Paradoxes of dry friction were discovered by Painlevé in 1895 and caused a controversy on whether the Coulomb–Amontons laws of dry friction are compatible with the Newtonian mechanics of the rigid bodies. Various resolutions of the paradoxes have been suggested including the abandonment of the model of rigid bodies and modifications of the law of friction. For compliant (elastic) bodies, the Painlevé paradoxes may correspond to the friction-induced instabilities. Here we investigate another possibility to resolve the paradoxes: the introduction of the three-value logic. We interpret the three states of a frictional system as either rest-motion-paradox or as rest-stable motion-unstable motion depending on whether a rigid or compliant system is investigated. We further relate the ternary logic approach with the entropic stability criteria for a frictional system and with the study of ultraslow sliding friction (intermediate between the rest and motion or between stick and slip). Full article
(This article belongs to the Special Issue Entropic Methods in Surface Science)
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Open AccessArticle
Complex Behavior of Nano-Scale Tribo-Ceramic Films in Adaptive PVD Coatings under Extreme Tribological Conditions
Entropy 2018, 20(12), 989; https://doi.org/10.3390/e20120989 - 19 Dec 2018
Cited by 3
Abstract
Experimental investigations of nano-scale spatio-temporal effects that occur on the friction surface under extreme tribological stimuli, in combination with thermodynamic modeling of the self-organization process, are presented in this paper. The study was performed on adaptive PVD (physical vapor deposited) coatings represented by [...] Read more.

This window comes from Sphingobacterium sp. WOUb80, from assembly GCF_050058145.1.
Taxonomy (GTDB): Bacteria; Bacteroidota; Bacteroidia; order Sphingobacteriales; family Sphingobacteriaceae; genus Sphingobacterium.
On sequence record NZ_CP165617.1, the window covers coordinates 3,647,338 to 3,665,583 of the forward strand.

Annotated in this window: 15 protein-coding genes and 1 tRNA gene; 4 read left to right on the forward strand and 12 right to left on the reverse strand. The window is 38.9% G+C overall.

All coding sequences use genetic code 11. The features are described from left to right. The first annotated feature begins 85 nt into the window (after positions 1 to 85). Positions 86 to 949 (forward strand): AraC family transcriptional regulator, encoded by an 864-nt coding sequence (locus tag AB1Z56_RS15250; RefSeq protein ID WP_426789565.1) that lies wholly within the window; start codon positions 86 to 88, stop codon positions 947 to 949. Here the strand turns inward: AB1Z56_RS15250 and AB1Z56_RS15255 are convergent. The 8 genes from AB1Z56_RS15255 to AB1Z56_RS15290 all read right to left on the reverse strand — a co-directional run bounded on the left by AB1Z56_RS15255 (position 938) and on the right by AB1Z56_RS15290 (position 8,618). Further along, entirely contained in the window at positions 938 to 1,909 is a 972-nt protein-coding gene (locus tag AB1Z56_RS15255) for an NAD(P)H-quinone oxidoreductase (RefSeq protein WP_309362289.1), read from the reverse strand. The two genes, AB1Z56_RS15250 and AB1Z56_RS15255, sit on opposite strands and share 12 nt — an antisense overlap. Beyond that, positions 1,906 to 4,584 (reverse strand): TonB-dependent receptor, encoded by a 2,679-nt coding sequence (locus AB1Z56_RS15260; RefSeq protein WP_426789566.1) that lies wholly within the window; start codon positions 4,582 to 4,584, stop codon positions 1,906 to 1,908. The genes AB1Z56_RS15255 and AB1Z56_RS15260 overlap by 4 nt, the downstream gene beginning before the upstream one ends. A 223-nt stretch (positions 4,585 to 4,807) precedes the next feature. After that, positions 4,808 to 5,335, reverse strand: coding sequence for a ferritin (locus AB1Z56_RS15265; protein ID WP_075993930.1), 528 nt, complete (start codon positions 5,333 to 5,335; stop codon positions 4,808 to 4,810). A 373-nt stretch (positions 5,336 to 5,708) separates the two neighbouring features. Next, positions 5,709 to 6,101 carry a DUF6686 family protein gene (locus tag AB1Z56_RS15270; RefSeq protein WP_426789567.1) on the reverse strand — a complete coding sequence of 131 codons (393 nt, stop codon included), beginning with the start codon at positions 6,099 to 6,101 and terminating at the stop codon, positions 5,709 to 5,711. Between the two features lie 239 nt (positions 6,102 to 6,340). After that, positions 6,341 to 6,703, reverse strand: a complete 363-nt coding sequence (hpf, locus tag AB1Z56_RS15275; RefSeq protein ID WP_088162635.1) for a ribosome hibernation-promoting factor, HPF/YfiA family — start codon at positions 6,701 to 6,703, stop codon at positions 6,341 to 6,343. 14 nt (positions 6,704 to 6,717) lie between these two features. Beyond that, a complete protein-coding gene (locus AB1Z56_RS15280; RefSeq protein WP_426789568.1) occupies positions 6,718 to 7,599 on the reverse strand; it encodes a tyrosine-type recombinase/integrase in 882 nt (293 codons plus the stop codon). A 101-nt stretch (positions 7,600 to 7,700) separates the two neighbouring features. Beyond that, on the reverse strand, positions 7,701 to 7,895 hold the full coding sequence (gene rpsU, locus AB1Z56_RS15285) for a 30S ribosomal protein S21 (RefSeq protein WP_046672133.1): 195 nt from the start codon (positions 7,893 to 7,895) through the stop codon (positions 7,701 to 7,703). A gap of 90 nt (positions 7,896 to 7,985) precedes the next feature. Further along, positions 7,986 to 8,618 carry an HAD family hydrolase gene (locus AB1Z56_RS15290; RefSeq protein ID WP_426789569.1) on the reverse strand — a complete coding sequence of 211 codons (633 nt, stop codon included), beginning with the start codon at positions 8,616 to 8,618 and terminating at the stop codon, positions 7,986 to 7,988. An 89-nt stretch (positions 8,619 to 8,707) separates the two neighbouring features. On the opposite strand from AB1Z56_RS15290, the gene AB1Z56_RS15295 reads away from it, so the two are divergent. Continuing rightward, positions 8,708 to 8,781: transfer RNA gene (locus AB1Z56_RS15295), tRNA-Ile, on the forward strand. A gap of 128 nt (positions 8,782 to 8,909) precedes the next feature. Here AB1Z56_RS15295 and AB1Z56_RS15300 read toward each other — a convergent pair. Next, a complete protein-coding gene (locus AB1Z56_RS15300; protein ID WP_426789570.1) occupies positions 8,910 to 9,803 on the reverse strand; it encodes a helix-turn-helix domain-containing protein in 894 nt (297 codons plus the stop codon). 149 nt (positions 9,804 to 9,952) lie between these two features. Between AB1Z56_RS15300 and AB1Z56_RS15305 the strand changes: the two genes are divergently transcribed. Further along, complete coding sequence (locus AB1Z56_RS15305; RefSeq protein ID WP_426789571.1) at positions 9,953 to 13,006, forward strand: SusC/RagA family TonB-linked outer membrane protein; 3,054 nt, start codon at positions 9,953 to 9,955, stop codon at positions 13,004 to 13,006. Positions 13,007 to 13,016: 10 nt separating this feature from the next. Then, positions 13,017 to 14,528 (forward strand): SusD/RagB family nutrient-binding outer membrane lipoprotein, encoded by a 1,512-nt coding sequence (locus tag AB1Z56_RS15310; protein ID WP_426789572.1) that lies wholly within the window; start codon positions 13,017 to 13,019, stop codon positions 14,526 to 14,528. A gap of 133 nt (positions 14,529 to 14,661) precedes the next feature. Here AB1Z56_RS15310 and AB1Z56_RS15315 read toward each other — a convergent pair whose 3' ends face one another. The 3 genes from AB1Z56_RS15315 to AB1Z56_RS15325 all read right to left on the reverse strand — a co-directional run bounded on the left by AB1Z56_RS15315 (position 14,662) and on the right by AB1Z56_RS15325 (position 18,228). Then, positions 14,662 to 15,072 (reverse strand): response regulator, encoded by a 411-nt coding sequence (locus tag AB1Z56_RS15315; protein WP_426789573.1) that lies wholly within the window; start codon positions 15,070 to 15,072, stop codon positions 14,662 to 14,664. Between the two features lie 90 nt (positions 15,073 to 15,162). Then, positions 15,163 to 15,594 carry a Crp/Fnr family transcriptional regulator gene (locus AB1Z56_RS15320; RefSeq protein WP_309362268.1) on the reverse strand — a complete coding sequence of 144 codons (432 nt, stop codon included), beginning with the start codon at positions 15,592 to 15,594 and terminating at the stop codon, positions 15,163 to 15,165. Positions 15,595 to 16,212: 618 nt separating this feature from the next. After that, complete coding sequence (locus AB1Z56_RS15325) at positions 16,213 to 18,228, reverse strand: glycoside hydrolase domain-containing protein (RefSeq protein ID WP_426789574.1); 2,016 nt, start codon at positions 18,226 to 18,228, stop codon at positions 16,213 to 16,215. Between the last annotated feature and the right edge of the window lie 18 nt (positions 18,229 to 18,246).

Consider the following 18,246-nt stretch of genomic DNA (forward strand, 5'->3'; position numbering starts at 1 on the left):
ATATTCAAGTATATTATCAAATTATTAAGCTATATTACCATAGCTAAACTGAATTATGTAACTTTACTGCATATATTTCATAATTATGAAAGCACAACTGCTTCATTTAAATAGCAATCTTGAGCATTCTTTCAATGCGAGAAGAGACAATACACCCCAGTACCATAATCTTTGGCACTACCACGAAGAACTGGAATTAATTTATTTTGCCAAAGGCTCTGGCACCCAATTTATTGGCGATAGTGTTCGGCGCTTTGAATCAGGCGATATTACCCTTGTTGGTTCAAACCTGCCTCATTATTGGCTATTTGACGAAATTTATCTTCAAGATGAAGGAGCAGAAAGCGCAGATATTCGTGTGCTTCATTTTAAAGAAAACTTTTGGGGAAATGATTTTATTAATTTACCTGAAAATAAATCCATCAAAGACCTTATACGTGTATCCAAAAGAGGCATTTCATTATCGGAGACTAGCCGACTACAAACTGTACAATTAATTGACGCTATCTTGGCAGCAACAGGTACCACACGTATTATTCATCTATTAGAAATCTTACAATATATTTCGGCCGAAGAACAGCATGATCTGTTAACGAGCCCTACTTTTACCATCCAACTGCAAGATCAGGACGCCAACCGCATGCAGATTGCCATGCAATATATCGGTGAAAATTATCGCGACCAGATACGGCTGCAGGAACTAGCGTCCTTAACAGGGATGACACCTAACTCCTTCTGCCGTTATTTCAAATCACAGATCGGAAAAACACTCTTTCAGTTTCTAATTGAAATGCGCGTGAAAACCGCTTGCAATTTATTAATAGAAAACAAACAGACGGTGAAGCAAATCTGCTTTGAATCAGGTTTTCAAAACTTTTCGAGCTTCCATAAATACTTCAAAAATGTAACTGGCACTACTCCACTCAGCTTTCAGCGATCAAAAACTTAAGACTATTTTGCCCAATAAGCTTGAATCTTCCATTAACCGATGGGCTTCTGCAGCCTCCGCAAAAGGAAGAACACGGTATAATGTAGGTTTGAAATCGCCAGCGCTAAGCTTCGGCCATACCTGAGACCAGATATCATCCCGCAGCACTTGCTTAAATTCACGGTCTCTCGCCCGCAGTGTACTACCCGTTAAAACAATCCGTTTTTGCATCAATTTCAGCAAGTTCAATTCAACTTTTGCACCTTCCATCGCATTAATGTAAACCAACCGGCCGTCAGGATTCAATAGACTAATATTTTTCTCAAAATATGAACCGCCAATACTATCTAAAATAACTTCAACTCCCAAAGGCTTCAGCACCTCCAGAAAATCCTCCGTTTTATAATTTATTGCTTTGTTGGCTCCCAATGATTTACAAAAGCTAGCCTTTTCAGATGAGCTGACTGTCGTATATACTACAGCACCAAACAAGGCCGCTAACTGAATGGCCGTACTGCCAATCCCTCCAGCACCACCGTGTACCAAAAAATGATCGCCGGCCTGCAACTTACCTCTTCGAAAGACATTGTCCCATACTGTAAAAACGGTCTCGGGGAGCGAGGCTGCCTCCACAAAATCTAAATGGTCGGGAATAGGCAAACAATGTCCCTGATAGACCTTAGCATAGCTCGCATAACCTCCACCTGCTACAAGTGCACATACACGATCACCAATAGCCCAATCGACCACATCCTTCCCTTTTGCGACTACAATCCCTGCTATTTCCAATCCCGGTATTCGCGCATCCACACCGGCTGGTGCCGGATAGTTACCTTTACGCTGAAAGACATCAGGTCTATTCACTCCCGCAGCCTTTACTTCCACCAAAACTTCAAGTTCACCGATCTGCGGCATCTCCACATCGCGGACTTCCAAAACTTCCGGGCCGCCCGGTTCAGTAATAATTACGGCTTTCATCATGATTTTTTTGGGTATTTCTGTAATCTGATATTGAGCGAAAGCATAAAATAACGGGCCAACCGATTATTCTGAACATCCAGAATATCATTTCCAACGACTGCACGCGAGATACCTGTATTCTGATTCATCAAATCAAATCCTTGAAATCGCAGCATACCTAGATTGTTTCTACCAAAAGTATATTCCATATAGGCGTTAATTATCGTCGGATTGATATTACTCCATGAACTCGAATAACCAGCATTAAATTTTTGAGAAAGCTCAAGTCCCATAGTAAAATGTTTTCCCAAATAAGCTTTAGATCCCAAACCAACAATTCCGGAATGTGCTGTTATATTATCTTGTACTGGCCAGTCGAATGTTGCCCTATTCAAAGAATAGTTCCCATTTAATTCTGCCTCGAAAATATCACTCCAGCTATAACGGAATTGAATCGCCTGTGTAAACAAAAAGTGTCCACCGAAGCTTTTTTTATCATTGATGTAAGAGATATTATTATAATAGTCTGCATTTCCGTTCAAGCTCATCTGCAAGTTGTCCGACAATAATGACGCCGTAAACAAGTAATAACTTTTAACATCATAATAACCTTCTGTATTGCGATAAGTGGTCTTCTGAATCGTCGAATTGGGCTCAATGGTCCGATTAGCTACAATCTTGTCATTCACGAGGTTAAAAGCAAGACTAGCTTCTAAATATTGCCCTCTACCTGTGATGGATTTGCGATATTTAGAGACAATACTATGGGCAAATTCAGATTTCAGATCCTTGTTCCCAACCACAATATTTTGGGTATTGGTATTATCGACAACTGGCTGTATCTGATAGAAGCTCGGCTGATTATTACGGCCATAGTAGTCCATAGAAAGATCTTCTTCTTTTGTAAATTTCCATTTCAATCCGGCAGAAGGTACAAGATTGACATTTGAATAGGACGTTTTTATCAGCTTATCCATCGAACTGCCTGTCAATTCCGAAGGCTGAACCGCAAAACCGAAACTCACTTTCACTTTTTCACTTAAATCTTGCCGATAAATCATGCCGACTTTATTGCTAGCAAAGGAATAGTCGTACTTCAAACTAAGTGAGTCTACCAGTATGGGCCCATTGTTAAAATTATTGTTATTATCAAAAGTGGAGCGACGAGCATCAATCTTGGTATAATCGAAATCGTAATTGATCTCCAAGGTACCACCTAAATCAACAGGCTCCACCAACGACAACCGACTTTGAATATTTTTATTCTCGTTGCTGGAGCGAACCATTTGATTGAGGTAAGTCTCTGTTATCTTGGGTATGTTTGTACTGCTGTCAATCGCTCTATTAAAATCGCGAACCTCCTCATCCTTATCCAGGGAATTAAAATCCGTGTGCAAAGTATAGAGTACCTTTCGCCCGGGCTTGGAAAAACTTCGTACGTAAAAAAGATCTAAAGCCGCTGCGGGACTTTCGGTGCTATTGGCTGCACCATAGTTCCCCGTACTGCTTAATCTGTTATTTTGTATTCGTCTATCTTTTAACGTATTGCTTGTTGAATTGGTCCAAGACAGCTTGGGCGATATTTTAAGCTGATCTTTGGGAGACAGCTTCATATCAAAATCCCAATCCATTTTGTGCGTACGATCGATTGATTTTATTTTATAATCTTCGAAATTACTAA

Experimental investigations of nano-scale spatio-temporal effects that occur on the friction surface under extreme tribological stimuli, in combination with thermodynamic modeling of the self-organization process, are presented in this paper. The study was performed on adaptive PVD (physical vapor deposited) coatings represented by the TiAlCrSiYN/TiAlCrN nano-multilayer PVD coating. A detailed analysis of the worn surface was conducted using scanning electron microscopy and energy dispersive spectroscopy (SEM/EDS), transmission electron microscopy (TEM), X-ray photoelectron spectroscopy (XPS), and Auger electron spectroscopy (AES) methods. It was demonstrated that the coating studied exhibits a very fast adaptive response to the extreme external stimuli through the formation of an increased amount of protective surface tribo-films at the very beginning of the running-in stage of wear. Analysis performed on the friction surface indicates that all of the tribo-film formation processes occur in the nanoscopic scale. The tribo-films form as thermal barrier tribo-ceramics with a complex composition and very low thermal conductivity under high operating temperatures, thus demonstrating reduced friction which results in low cutting forces and wear values. This process presents an opportunity for the surface layer to attain a strong non-equilibrium state. This leads to the stabilization of the exchanging interactions between the tool and environment at a low wear level. This effect is the consequence of the synergistic behavior of complex matter represented by the dynamically formed nano-scale tribo-film layer. Full article